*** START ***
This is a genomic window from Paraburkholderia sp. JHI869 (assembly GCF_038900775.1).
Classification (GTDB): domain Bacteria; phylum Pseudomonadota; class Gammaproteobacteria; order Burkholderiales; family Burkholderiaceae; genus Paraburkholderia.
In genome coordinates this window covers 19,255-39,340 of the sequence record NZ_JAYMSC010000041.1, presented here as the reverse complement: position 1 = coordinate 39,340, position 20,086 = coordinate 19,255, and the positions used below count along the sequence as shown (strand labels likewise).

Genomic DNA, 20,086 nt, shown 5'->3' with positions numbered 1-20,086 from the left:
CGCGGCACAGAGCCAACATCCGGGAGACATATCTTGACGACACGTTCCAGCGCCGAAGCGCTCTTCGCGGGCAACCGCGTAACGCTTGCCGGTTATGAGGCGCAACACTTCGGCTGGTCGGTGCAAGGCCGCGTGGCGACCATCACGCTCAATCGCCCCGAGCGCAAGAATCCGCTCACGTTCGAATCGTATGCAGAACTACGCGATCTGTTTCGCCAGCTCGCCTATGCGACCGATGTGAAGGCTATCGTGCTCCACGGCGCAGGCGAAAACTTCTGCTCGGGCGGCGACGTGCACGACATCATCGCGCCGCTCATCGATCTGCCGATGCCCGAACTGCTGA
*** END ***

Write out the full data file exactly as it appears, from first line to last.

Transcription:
This is a genomic window from Paraburkholderia sp. JHI869 (assembly GCF_038900775.1).
Classification (GTDB): domain Bacteria; phylum Pseudomonadota; class Gammaproteobacteria; order Burkholderiales; family Burkholderiaceae; genus Paraburkholderia.
In genome coordinates this window covers 19,255-39,340 of the sequence record NZ_JAYMSC010000041.1, presented here as the reverse complement: position 1 = coordinate 39,340, position 20,086 = coordinate 19,255, and the positions used below count along the sequence as shown (strand labels likewise).

Genomic DNA, 20,086 nt, shown 5'->3' with positions numbered 1-20,086 from the left:
CGCGGCACAGAGCCAACATCCGGGAGACATATCTTGACGACACGTTCCAGCGCCGAAGCGCTCTTCGCGGGCAACCGCGTAACGCTTGCCGGTTATGAGGCGCAACACTTCGGCTGGTCGGTGCAAGGCCGCGTGGCGACCATCACGCTCAATCGCCCCGAGCGCAAGAATCCGCTCACGTTCGAATCGTATGCAGAACTACGCGATCTGTTTCGCCAGCTCGCCTATGCGACCGATGTGAAGGCTATCGTGCTCCACGGCGCAGGCGAAAACTTCTGCTCGGGCGGCGACGTGCACGACATCATCGCGCCGCTCATCGATCTGCCGATGCCCGAACTGCTGA